I received this book from the publisher in return for an honest review.
The Misery is a place you only go to if you’re stupid or have a death sentence. Luckily for Ryhalt Galharrow he’s too drunk to fully use his intellect and doesn’t have a lot to live for. He spends his days fulfilling contracts set by the Prince to bring in traitors or take down those who conspire against their way of life. Their way of life is that of constant turmoil, waiting for the day that the Deep Kings rise up with their army of drudge and take down all that they know. With their own faceless Gods failing to make an appearance what happens when their only weapon is deemed unusable? Broken? Thus begins a novel that has the makings of subterfuge and treachery from Game of Thrones mixed with plot twists and reveals that will leave you questioning all that has happened previously.
While it may have taken me a while to finish this book do not mistake that for it being difficult because it really isn’t. Action fills most pages with enough lore and history drip fed throughout to help with the readers understanding of what is happening. From the beginning of the novel I was already thinking about whom the traitors could be and how it all linked together. The book ploughs forward to its surprising yet ingenious conclusion.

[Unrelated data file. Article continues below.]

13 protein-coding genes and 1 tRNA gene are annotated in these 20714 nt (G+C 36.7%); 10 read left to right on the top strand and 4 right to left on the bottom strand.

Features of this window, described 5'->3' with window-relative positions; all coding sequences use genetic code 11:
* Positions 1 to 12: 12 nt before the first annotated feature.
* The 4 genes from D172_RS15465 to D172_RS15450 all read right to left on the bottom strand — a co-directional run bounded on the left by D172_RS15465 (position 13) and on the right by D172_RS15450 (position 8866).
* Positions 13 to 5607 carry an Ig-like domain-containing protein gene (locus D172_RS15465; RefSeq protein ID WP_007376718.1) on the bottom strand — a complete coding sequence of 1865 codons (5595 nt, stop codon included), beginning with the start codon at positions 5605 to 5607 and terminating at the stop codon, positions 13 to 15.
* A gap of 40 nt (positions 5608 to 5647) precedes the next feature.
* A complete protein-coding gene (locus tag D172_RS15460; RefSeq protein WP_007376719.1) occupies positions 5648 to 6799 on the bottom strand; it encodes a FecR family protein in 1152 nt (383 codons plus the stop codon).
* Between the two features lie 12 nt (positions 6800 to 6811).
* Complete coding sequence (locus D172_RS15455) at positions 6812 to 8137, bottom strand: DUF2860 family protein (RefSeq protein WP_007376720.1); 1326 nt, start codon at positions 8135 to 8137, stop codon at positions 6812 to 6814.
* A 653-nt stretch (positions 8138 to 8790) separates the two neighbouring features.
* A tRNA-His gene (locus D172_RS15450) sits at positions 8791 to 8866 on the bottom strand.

Ryhalt is a brilliant character. Not only a Captain he is a Blackwing, a person who answers not only to the Prince but one of the Nameless, Crowfoot. A God to those who wish to see it as one, a misery to those who know otherwise. There is a lot of mystery with Ryhalt and how he is linked to Ezabeth Tanza, a lady of wealth who he is charged to protect. His past is revealed as the novel progresses and as such I certainly felt a connection to him. Ezabeth, however, I did not.
The book could have worked well without their love interest and it felt like it was in there to fulfil a requirement. I felt nothing for Ezabeth, throughout she is distant and doesn’t really connect to the reader. Even though she is a leading character within the novel I think more could have been done to make her more three dimensional. Small acts of emotion instead of bland encounters would have made her seem more human to me.
The lore in the book can be confusing and at the beginning I was unsure if I would be able to follow it all, but McDonald writes with a clear sense of purpose which helped me put my faith in what I was reading. As I mentioned before the lore is fed throughout the novel, sometimes they do seem like info-dumps but enough is drip fed for it not to bog down the text. Now I wish to know more about it.
I thoroughly enjoyed this novel and am extremely glad I read it when I did. With most fantasy going the same was as Game of Thrones it was nice to see it from a ‘grunt’s’ point of view without politics playing too much of a demanding role. I would recommend you all to buy this book when it is published later this month, you will not be able to put it down.
This book is due to be published by Gollancz on the 20th July.